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Experts called the bankruptcy sale of two SK Foods processing plants a tremendous bargain June 26 when the U.S. Bankruptcy Court in Sacramento, CA, approved an Asian company's offer of $39 million.

The sale is a great relief to scores of processing tomato growers, who planted thousands of acres of tomatoes on contract with SK Foods before the bankruptcy filing took place in late spring. The new owner, Olam International in Singapore and its subsidiary Olam Tomato Processors Inc., will honor the vast majority of the contracts. However, it was not clear how many other contracts will be honored by the new owner.

Patricia Rynn of Rynn & Janowsky, a law firm that represents a number of pepper and onion growers who had contracts with SK Foods, said that the preliminary indication is that not all of those contracts will be honored. She said that many of her clients are currently looking elsewhere to process their contracted acreage.

Ms. Rynn, however, said that it appeared as if the $39 million in revenues from the sale of the two processing plants will cover the PACA Trust debts that were incurred by SK Foods. Other creditors will not be so lucky. SK Foods is said to have a $200 million debt load. The $39 million bankruptcy sale of the firm's chief assets means that creditors, mostly the firm's banks, will be faced with a large write-off.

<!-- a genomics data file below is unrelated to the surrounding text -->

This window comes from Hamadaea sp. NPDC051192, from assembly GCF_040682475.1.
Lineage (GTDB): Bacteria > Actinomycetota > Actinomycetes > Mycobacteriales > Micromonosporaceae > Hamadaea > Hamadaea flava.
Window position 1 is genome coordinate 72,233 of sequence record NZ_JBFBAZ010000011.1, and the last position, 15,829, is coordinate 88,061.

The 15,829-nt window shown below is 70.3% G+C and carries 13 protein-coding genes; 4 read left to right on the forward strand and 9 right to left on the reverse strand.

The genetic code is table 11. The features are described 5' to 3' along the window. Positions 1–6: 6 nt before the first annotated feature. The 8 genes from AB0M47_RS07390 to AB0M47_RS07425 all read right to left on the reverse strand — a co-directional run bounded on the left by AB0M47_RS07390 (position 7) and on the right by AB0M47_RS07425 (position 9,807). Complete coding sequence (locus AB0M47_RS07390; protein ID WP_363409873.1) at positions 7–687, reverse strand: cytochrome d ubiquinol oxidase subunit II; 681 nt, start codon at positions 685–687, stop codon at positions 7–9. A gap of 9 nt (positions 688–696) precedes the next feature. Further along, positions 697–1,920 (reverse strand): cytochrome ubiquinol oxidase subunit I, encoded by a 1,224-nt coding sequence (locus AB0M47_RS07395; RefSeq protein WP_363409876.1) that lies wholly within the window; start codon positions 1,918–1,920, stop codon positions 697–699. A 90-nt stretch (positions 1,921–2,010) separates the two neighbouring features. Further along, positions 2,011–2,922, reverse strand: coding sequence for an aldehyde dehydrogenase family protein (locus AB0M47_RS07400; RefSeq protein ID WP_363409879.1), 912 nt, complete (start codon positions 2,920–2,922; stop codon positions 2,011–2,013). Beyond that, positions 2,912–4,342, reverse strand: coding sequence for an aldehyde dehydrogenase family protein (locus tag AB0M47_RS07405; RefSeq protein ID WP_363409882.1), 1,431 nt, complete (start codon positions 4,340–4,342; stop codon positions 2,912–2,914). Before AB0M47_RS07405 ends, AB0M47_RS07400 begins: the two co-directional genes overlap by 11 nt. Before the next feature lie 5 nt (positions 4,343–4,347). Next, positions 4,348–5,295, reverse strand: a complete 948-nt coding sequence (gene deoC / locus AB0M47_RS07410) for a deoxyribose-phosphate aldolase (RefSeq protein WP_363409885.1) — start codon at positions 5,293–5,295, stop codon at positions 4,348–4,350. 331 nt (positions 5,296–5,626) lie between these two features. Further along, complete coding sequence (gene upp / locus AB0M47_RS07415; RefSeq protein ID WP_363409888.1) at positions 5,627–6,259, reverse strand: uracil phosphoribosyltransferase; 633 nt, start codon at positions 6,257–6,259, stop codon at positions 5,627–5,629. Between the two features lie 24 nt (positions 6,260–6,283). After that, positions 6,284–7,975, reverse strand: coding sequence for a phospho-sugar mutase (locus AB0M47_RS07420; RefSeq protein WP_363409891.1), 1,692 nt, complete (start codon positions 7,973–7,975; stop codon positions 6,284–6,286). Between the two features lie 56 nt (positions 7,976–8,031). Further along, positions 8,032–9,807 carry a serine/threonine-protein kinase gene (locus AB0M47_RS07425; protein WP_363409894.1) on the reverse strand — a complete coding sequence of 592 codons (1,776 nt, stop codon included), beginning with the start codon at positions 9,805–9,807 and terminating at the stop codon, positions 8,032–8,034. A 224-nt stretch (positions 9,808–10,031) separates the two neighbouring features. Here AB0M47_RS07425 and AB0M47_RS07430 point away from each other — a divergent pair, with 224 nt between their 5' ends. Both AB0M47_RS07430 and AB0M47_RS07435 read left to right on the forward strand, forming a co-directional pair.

Meanwhile, officials of Salinas, CA-based Salyer American Fresh Foods, which is a sister company of SK Foods and which is also controlled by Scott Salyer, are moving toward a July 10 court date when a number of issues will be on the table. Those officials are trying to have the court remove the receiver, who was put in place in late May at the behest of Salyer American's bank creditors, who were owed approximately $34 million. Within two weeks, the court-appointed receiver had effectively shut down the firm because he was not able to secure additional financing. Salyer American officials were opposed to that decision and went to court to remove the receiver.

The receiver is currently working with creditors and the firm's list of accounts receivables, trying to collect and amass funds to pay down the debts, including the PACA Trust creditors. There have been some indications that the PACA Trust creditors will be paid in full.

The sale of SK Foods' processing facilities came just in time to allow the maturing tomato crop to be harvested. Harvest typically begins in early July and continues throughout the summer and into October. Lisa Crist, executive vice president for SK Foods LP, was quoted in the Monterey Herald as saying that the company's 1,500 seasonal and full-time employees are expected to transition to the new company. "All of the employees, growers, contractors and communities are very relieved to have Olam as the new owner," she said. "We are not anticipating layoffs."